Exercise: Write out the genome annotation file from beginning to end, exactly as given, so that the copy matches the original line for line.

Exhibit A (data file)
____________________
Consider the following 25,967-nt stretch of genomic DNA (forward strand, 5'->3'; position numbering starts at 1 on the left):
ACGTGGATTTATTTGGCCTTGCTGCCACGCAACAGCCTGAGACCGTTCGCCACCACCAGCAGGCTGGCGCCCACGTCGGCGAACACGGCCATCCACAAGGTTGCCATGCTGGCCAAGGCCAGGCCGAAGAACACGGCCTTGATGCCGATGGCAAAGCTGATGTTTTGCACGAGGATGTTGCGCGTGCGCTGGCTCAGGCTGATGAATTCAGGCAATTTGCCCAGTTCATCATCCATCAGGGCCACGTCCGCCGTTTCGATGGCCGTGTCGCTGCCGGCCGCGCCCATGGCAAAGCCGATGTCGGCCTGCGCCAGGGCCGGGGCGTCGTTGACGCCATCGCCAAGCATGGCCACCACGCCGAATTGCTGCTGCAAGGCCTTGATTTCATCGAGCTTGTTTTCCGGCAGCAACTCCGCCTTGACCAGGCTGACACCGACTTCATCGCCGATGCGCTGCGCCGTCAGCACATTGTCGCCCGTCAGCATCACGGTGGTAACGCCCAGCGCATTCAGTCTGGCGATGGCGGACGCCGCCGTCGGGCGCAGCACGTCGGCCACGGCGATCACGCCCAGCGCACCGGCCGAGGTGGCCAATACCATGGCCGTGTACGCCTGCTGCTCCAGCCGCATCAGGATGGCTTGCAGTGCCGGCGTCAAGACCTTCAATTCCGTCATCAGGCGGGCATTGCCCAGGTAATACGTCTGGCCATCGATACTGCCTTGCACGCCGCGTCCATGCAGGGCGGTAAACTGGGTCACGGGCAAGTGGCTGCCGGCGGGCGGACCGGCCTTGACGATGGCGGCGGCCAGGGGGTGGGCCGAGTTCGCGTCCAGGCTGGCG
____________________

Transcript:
Consider the following 25,967-nt stretch of genomic DNA (forward strand, 5'->3'; position numbering starts at 1 on the left):
ACGTGGATTTATTTGGCCTTGCTGCCACGCAACAGCCTGAGACCGTTCGCCACCACCAGCAGGCTGGCGCCCACGTCGGCGAACACGGCCATCCACAAGGTTGCCATGCTGGCCAAGGCCAGGCCGAAGAACACGGCCTTGATGCCGATGGCAAAGCTGATGTTTTGCACGAGGATGTTGCGCGTGCGCTGGCTCAGGCTGATGAATTCAGGCAATTTGCCCAGTTCATCATCCATCAGGGCCACGTCCGCCGTTTCGATGGCCGTGTCGCTGCCGGCCGCGCCCATGGCAAAGCCGATGTCGGCCTGCGCCAGGGCCGGGGCGTCGTTGACGCCATCGCCAAGCATGGCCACCACGCCGAATTGCTGCTGCAAGGCCTTGATTTCATCGAGCTTGTTTTCCGGCAGCAACTCCGCCTTGACCAGGCTGACACCGACTTCATCGCCGATGCGCTGCGCCGTCAGCACATTGTCGCCCGTCAGCATCACGGTGGTAACGCCCAGCGCATTCAGTCTGGCGATGGCGGACGCCGCCGTCGGGCGCAGCACGTCGGCCACGGCGATCACGCCCAGCGCACCGGCCGAGGTGGCCAATACCATGGCCGTGTACGCCTGCTGCTCCAGCCGCATCAGGATGGCTTGCAGTGCCGGCGTCAAGACCTTCAATTCCGTCATCAGGCGGGCATTGCCCAGGTAATACGTCTGGCCATCGATACTGCCTTGCACGCCGCGTCCATGCAGGGCGGTAAACTGGGTCACGGGCAAGTGGCTGCCGGCGGGCGGACCGGCCTTGACGATGGCGGCGGCCAGGGGGTGGGCCGAGTTCGCGTCCAGGCTGGCG